An Annotated Catalogue of Grand Canyon Type Fossils (Supplement and Revisions)
The primary objective in publishing Volume 2 is to revise three major sections the catalogue—vertebrates, trace fossils, and miscellanea. Although a few errors in Volume 1 are corrected here, these revised entries mostly expand on the corresponding entries in Volume 1. In each of these three sections, a sufficient, number of emendations were compiled to make complete rewriLings worthwhile; the same applies to the few smaller sections that are aIso revised here. As such, these new sections outrightly supersede the corresponding sections in Volume 1. The revised species lists and repository catalogues art, however, presented in their entireties and are cross-referenced to Volumes 1 and 2.
Particularly noticeable in Volume 2 is the very large expansion to the nomenclatural listings for Chuaria circularis Walcott. This problematical late Precambrian fossil has an unusually rich and varied nomenclatural history. I have been able to trace this fossil through the literature to more than 100 references, wherein it is known by many genera and species and descriptive terms. Although every attempt has been made to make the list exhaustive, no doubt a few undiscovered citations still lurk about; but I am certain that all of the critical references have been cited.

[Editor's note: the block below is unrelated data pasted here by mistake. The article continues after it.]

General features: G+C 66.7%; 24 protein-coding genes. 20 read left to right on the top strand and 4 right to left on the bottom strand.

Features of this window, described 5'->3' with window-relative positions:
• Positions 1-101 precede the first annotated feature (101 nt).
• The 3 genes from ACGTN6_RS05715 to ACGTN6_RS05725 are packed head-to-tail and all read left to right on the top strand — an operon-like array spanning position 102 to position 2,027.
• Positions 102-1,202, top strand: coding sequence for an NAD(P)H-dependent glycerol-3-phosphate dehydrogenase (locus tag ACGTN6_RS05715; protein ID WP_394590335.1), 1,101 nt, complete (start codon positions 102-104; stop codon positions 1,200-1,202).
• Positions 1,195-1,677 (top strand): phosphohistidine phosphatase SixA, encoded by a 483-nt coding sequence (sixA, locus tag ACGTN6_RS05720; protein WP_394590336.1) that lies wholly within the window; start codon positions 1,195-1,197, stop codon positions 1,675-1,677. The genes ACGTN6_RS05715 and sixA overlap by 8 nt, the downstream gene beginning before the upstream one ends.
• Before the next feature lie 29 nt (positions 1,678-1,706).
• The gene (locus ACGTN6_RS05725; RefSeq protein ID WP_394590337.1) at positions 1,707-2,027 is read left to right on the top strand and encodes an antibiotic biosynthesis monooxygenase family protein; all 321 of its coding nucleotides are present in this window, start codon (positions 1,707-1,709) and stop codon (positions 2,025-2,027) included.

Throughout the catalogue, nearly every citation has been verified. The very few that have persisted in eluding me and the many helpful librarians to whom I have turned I cite with the notation “fide,”11 followed by my source.
Figures & Tables
Volume 2 of the annotated bibliography on Grand Canyon geology includes references from 1857 to 1983. Among these citations are several hard-to-find references, such as Balduin llhausen's report on J.C. Ives Colorado River exploring expedition of 1857-1858 and Marcou's (1858) monograph on North American geology. This volume also includes significant updates to the type fossils catalog. These revisions correct a few errors in volume 1, and add new information, including seven species.